The 5th iMobility Forum Plenary meeting focused on “Horizon 2020: Policy priorities and EU initiatives supporting intelligent mobility in Europe”. Around 90 ITS stakeholders participated in this high level Meeting that took place in Brussels 28 January 2015. Policy priorities and initiatives discussed include the high level framework necessary to implement a massive roll-out of C-ITS and vehicle automation in Europe, the respective roles of business and policy makers in terms of infrastructure investments, data protection, communication efforts for public acceptance; and who should take the lead in which area. The Meeting also debated the regulatory framework needed for global implementation.

Opening the Plenary Meeting, EU representation Mr. Paul Timmers, DG CONNECT, outlined Research and Innovation (R&I) supporting the Europe 2020. The iMobility Forum R&I Working Group presented its R&I roadmaps for the medium and long term, and formulated recommendations for the 2016-2017 research needs for smart, clean and efficient mobility. Future policy recommendations emphasise the need for business models, put the road user at the centre of the process and support the concept of mobility as a service.

The Plenary meeting presented four keynote sessions, each session introduced by one of the iMobility Forum Steering group chairs (ERTICO – ITS Europe, European Commission, ACEA, and ASECAP). The four sessions dealt with four different policy areas and were followed by a panel debate and a lively Q&A session with the audience.

The session on C-ITS focused on the milestones to achieve successful deployment of C-ITS. The debate highlighted the need for a high level commitment of both industry and EU, national and regional policy makers to exploit the momentum and to make C-ITS happen now. Businesses should lead the process tapping into existing creativity. Issues such as access to in-vehicle and other data, and attitudes in sharing and usage of data, were identified as the main barrier to further deployment of C-ITS. Industry and policy makers need to cooperate on data issues with policy makers setting the framework for privacy and liability.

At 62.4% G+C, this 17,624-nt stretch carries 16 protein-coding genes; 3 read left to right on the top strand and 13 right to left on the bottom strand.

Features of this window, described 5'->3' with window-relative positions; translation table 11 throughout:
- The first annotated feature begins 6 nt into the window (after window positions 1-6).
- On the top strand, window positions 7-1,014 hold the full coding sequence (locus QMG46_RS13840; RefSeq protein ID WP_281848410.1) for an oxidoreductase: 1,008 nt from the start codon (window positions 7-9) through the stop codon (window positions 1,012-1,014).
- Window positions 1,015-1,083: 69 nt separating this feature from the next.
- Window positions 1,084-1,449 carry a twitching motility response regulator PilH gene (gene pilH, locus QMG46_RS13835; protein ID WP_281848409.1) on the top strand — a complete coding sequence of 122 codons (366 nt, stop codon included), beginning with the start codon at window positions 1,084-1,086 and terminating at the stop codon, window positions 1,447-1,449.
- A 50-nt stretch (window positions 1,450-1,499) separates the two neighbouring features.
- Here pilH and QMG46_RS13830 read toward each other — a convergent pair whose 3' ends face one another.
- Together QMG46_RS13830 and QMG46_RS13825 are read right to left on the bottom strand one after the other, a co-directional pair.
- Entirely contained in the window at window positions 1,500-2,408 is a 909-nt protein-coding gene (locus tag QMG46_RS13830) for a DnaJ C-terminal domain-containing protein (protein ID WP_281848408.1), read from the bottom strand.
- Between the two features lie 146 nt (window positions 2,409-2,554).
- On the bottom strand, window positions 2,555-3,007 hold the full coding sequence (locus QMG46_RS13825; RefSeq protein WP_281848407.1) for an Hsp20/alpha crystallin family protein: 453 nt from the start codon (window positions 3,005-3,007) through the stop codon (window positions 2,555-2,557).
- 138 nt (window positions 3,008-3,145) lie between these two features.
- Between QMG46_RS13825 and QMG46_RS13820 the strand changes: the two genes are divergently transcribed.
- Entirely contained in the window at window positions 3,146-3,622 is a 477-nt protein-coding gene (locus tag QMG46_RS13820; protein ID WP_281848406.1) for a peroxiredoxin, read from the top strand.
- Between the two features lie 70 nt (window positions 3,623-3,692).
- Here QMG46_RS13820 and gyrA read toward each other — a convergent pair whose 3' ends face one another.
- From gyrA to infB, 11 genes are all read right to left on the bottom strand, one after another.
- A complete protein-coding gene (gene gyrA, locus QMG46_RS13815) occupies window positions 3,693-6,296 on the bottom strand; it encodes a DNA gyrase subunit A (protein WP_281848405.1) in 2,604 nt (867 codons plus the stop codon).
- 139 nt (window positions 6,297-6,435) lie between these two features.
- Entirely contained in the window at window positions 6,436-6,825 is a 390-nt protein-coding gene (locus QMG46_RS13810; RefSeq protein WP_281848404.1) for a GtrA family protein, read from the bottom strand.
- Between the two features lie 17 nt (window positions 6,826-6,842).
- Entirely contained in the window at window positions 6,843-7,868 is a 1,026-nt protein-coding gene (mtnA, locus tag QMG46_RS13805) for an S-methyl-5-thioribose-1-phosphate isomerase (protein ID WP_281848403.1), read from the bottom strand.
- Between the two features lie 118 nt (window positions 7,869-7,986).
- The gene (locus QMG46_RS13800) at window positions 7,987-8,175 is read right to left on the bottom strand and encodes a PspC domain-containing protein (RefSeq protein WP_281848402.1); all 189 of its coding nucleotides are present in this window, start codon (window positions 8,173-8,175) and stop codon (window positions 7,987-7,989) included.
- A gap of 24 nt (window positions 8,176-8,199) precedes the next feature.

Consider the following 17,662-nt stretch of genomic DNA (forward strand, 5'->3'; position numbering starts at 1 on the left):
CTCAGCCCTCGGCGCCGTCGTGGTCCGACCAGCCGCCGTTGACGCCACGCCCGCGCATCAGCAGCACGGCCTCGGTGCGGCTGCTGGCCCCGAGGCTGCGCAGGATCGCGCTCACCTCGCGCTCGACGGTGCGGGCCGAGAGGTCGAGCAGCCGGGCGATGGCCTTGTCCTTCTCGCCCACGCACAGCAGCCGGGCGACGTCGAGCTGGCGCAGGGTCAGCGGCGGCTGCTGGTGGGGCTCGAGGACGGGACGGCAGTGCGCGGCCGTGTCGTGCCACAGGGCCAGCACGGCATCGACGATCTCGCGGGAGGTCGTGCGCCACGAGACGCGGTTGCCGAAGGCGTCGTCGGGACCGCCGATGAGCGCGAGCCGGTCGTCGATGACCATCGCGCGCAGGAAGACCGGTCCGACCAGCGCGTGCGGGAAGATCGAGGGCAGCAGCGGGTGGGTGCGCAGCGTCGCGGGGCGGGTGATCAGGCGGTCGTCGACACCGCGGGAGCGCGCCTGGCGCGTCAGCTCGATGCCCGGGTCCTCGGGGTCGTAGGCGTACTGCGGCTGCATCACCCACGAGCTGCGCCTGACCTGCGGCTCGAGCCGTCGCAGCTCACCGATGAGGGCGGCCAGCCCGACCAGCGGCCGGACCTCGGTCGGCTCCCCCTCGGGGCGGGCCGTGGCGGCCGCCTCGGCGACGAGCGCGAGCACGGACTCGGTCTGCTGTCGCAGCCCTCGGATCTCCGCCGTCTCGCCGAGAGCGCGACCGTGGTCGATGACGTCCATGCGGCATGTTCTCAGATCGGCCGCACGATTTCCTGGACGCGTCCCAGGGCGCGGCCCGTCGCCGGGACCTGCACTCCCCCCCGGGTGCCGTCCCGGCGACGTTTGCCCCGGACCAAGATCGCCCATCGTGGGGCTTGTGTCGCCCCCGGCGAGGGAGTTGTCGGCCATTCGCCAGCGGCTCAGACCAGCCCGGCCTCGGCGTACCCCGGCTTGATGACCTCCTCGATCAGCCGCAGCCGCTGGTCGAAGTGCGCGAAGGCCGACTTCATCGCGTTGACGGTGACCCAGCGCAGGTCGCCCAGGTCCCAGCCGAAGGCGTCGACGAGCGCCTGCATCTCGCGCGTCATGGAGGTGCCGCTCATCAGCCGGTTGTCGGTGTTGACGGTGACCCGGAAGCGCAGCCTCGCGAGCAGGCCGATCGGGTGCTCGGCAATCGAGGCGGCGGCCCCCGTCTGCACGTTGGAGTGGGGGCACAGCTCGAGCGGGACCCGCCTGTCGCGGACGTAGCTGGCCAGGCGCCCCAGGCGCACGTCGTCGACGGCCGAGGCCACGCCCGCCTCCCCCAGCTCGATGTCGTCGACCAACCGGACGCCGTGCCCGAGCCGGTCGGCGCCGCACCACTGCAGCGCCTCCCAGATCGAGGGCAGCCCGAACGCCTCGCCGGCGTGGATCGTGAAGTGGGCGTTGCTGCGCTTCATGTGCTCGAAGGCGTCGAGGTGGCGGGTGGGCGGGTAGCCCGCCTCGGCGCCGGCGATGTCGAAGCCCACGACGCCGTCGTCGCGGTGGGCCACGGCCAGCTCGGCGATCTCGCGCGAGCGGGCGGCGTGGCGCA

The presentations and debate on automation concentrated on the regulatory intervention needed to accelerate deployment, the technology focus – safety or environmental benefits or a combination of both -, and the need to engage the customer in order to enable early acceptance of this new technology. To ensure roll-out, automation will need to evolve from technical feasibility to commercial viability taking the questions of accessibility and affordability to the consumers into the equation. Deployment of full automation urgently requires harmonisation of the legal framework.

Both sessions also highlighted that full automation will only succeed if it integrates C-ITS systems including vehicle to vehicle, vehicle to infrastructure and vehicle to other road users communication.

An EU digital single market will need to support the successful deployment of C-ITS and automation. Colette Maloney of EC DG CONNECT explained how data originating from different parts and different sectors can spur innovation and new business models. Europe needs an industrial data policy that deals with issues of ownership and collection of data, access to data, and also ensures the necessary transparency in the process.

In order to ensure a global deployment of C-ITS and automation, there is an urgent need to assess, develop and harmonise legal frameworks at national, international and global levels. A good example in this context are the efforts on global harmonisation and standardisation of C-ITS made by the tri-lateral working group EU-US-Japan.

To download the agenda and presentations, please click [http://www.imobilitysupport.eu/library/imobility-forum/plenary-meetings/2015-1/5th-plenary-meeting-28-jan-2015-1/presentations].


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